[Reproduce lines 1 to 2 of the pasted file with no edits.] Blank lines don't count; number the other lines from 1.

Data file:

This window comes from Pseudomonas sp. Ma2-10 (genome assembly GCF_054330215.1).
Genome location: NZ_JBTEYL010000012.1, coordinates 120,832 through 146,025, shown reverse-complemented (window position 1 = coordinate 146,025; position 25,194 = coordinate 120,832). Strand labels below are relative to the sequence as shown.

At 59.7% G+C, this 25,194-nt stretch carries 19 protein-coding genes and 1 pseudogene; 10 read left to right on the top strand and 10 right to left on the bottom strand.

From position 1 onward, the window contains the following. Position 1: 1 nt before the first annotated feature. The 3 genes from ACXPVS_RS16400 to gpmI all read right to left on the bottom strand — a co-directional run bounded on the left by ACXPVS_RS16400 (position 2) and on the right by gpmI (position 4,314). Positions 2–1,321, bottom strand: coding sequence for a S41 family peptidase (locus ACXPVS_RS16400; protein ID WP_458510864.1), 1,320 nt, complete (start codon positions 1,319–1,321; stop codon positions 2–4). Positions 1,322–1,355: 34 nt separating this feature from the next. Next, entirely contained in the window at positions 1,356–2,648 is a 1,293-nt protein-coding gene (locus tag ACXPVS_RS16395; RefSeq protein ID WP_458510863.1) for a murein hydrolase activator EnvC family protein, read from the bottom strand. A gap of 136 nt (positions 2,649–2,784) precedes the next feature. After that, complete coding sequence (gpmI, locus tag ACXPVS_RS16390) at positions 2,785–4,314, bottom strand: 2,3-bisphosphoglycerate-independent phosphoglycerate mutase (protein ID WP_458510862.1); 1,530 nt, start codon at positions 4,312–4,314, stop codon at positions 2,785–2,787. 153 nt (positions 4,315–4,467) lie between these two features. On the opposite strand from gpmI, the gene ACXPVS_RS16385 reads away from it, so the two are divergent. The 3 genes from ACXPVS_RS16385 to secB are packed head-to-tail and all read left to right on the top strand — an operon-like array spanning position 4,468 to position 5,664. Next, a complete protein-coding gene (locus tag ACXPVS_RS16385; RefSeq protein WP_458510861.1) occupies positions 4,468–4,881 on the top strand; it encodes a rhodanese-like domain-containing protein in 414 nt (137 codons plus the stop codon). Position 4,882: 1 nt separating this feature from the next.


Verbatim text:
This window comes from Pseudomonas sp. Ma2-10 (genome assembly GCF_054330215.1).
Genome location: NZ_JBTEYL010000012.1, coordinates 120,832 through 146,025, shown reverse-complemented (window position 1 = coordinate 146,025; position 25,194 = coordinate 120,832). Strand labels below are relative to the sequence as shown.